All the above mentioned software systems need a skilled human workforce to initiate, manage, and interact with data that will get entered, transformed, analysed and visualised. The time and cost to train and maintain these resources are huge while the quality of work is not that great as it involves mundane, repetitive tasks. Naturally, corporates gravitate towards automation. Though the pharma companies have been slow to address the talent gaps, early leaders have created tailored, cross-functional Centres-Of-Excellence to reskill workers. Listed below are a few types of automation used in the pharmaceutical industry:
1) Fixed Automation: This involves a fixed configuration of the manufacturing process and is best suited for repetitive tasks that remain unchanged over time. Example: The Chemical and pharmaceutical manufacturing processes
2) Programmable Automation: This allows for more flexibility compared to fixed automation. It involves using computer programs and/or control systems to automate tasks. Example: Processes involving tablet compression and coating.
3) Flexible Automation: Flexible automation offers even greater adaptability than programmable automation. Example: Automating counterfeit prevention by enabling tracking and traceability of pharmaceutical products
4) Process Automation: This focuses on automating specific business processes, such as sales, marketing, HR, and compliance. It aims to streamline workflows and improve efficiency.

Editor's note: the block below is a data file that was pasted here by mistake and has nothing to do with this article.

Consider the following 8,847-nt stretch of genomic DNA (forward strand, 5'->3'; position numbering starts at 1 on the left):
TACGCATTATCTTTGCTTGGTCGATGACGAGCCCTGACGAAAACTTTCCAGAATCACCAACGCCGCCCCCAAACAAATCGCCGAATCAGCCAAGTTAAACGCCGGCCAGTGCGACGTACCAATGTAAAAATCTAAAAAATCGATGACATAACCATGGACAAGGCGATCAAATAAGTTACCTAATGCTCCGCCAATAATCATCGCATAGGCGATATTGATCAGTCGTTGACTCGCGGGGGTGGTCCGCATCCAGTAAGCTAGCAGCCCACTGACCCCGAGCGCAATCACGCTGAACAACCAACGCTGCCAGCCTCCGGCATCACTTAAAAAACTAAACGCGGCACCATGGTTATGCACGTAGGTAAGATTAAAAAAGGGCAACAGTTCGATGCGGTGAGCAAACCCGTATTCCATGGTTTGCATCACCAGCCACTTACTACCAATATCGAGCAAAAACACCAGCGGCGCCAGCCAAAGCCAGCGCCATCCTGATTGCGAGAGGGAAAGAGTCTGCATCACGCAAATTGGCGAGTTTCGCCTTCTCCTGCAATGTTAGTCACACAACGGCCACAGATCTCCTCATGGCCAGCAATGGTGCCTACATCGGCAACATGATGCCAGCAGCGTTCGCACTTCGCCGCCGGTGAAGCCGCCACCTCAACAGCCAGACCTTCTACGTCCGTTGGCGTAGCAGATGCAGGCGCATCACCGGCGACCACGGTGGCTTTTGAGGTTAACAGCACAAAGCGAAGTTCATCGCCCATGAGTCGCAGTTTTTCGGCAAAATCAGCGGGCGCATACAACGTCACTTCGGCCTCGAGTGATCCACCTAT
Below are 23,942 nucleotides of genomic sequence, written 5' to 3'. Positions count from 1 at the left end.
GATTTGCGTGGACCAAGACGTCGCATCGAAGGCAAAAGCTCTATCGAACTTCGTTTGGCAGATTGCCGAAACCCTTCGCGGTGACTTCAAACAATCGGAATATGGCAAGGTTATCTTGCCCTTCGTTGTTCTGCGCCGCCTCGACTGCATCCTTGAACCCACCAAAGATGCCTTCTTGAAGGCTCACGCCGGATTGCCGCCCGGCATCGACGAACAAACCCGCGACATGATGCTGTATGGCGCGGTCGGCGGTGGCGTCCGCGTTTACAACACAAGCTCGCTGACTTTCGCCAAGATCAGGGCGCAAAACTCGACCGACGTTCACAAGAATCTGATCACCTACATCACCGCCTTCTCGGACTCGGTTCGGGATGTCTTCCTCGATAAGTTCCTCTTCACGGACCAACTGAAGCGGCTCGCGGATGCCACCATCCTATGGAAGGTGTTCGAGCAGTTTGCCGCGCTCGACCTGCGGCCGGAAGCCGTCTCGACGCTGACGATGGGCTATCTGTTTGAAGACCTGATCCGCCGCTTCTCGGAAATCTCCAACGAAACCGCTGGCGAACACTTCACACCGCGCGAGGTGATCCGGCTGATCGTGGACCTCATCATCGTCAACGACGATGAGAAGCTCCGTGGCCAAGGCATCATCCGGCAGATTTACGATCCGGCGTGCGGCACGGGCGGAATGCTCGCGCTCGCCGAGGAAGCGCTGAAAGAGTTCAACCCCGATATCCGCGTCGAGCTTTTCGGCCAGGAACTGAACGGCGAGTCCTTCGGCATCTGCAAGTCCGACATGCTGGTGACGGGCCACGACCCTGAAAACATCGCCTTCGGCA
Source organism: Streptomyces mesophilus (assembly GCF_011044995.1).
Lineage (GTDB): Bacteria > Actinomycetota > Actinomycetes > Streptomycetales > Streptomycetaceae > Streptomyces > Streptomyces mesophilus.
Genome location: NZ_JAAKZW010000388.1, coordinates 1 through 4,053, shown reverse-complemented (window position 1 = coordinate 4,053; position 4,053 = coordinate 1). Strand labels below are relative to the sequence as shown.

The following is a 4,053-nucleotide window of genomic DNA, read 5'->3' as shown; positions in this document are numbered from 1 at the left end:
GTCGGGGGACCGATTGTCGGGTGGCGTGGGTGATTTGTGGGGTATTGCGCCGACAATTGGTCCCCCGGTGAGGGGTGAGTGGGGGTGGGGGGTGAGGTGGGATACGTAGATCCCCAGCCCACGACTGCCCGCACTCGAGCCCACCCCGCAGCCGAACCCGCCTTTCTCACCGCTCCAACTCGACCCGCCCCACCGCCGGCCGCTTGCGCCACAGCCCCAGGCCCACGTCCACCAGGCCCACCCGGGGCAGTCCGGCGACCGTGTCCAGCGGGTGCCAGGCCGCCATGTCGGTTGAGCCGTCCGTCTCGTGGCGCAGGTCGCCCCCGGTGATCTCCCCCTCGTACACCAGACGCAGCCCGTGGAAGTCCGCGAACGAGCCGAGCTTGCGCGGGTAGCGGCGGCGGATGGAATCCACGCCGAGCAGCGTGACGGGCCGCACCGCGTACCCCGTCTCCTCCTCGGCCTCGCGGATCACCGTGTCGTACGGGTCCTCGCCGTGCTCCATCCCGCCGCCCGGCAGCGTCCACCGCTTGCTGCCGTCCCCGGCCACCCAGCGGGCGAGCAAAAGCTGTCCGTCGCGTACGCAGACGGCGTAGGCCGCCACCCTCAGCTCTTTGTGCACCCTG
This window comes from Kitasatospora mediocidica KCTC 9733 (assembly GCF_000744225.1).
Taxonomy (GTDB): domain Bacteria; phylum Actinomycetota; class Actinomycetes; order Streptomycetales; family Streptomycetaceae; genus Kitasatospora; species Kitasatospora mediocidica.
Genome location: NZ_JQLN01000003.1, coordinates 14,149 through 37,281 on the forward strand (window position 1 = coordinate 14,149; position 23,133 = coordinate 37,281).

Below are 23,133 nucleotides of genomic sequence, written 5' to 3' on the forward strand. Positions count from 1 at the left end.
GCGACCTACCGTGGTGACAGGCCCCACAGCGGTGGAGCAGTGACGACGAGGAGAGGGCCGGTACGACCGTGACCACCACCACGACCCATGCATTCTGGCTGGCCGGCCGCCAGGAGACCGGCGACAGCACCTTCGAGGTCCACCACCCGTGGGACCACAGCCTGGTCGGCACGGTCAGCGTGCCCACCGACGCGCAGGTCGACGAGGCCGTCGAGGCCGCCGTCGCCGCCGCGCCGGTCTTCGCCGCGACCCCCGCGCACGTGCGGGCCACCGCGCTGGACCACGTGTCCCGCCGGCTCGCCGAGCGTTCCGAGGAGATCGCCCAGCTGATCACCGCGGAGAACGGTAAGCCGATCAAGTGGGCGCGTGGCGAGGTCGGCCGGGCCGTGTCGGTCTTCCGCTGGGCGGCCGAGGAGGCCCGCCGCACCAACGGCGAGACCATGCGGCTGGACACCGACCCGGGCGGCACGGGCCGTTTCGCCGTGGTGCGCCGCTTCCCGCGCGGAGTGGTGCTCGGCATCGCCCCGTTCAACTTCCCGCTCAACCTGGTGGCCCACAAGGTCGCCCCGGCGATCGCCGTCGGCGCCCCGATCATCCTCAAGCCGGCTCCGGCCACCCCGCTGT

5) Integrated Automation: Integrated automation involves integrating various applications, such as ERP, CRM, or project management software, into a unified system and enables the automation of information flow across existing applications.
6) Robotic Process Automation: This uses software robots to automate repetitive and rule-based tasks, mimics human actions and interacts with applications to perform tasks.
7) Intelligent Process Automation – This adopts the various capabilities of AI, ML and deep learning along with RPA for smarter automation.
If you are a student of engineering, physics, or thermodynamics, you would have studied the Carnot’s Engine – an ideal engine that achieves maximum thermal efficiency according to the second law of thermodynamics. It is a dream come true invention! However, in the same class, the teacher would burst the bubble by explaining that the efficiency of a Carnot’s engine cannot be 100% because it is limited by surrounding conditions. To achieve 100% efficiency, we would need absolute zero temperature, no loss of heat by friction, etc., which are difficult to achieve even in lab conditions. So much gained and lost in the brief span of a single lecture!